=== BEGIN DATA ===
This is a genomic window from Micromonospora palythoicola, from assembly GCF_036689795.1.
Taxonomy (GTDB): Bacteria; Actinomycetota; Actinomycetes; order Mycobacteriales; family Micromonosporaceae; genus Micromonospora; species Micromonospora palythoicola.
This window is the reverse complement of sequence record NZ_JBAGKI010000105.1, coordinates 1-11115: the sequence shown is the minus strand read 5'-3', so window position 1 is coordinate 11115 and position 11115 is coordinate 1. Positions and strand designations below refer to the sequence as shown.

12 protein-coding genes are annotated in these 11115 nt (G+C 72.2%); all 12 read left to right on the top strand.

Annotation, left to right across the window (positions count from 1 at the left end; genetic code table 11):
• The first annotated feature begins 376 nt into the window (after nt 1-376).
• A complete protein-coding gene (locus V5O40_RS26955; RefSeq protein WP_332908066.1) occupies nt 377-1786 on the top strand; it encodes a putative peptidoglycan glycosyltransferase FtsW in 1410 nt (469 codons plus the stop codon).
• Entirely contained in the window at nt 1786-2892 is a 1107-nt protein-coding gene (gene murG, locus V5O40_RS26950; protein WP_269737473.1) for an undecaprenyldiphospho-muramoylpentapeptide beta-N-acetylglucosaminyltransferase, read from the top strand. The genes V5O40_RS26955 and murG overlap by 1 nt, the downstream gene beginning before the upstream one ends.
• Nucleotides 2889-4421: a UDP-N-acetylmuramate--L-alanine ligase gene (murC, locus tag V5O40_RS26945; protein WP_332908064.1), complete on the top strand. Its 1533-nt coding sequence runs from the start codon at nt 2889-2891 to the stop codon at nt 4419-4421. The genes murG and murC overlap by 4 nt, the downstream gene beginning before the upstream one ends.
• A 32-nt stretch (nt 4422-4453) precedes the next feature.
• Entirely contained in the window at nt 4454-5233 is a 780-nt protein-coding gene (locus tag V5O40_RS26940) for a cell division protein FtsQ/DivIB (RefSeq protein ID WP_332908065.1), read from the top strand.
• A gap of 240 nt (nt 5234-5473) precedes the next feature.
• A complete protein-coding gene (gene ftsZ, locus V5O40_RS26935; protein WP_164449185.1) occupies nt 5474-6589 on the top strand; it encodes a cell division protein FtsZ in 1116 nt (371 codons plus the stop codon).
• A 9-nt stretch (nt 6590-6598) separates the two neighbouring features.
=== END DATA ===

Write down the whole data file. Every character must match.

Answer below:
This is a genomic window from Micromonospora palythoicola, from assembly GCF_036689795.1.
Taxonomy (GTDB): Bacteria; Actinomycetota; Actinomycetes; order Mycobacteriales; family Micromonosporaceae; genus Micromonospora; species Micromonospora palythoicola.
This window is the reverse complement of sequence record NZ_JBAGKI010000105.1, coordinates 1-11115: the sequence shown is the minus strand read 5'-3', so window position 1 is coordinate 11115 and position 11115 is coordinate 1. Positions and strand designations below refer to the sequence as shown.

12 protein-coding genes are annotated in these 11115 nt (G+C 72.2%); all 12 read left to right on the top strand.

Annotation, left to right across the window (positions count from 1 at the left end; genetic code table 11):
• The first annotated feature begins 376 nt into the window (after nt 1-376).
• A complete protein-coding gene (locus V5O40_RS26955; RefSeq protein WP_332908066.1) occupies nt 377-1786 on the top strand; it encodes a putative peptidoglycan glycosyltransferase FtsW in 1410 nt (469 codons plus the stop codon).
• Entirely contained in the window at nt 1786-2892 is a 1107-nt protein-coding gene (gene murG, locus V5O40_RS26950; protein WP_269737473.1) for an undecaprenyldiphospho-muramoylpentapeptide beta-N-acetylglucosaminyltransferase, read from the top strand. The genes V5O40_RS26955 and murG overlap by 1 nt, the downstream gene beginning before the upstream one ends.
• Nucleotides 2889-4421: a UDP-N-acetylmuramate--L-alanine ligase gene (murC, locus tag V5O40_RS26945; protein WP_332908064.1), complete on the top strand. Its 1533-nt coding sequence runs from the start codon at nt 2889-2891 to the stop codon at nt 4419-4421. The genes murG and murC overlap by 4 nt, the downstream gene beginning before the upstream one ends.
• A 32-nt stretch (nt 4422-4453) precedes the next feature.
• Entirely contained in the window at nt 4454-5233 is a 780-nt protein-coding gene (locus tag V5O40_RS26940) for a cell division protein FtsQ/DivIB (RefSeq protein ID WP_332908065.1), read from the top strand.
• A gap of 240 nt (nt 5234-5473) precedes the next feature.
• A complete protein-coding gene (gene ftsZ, locus V5O40_RS26935; protein WP_164449185.1) occupies nt 5474-6589 on the top strand; it encodes a cell division protein FtsZ in 1116 nt (371 codons plus the stop codon).
• A 9-nt stretch (nt 6590-6598) separates the two neighbouring features.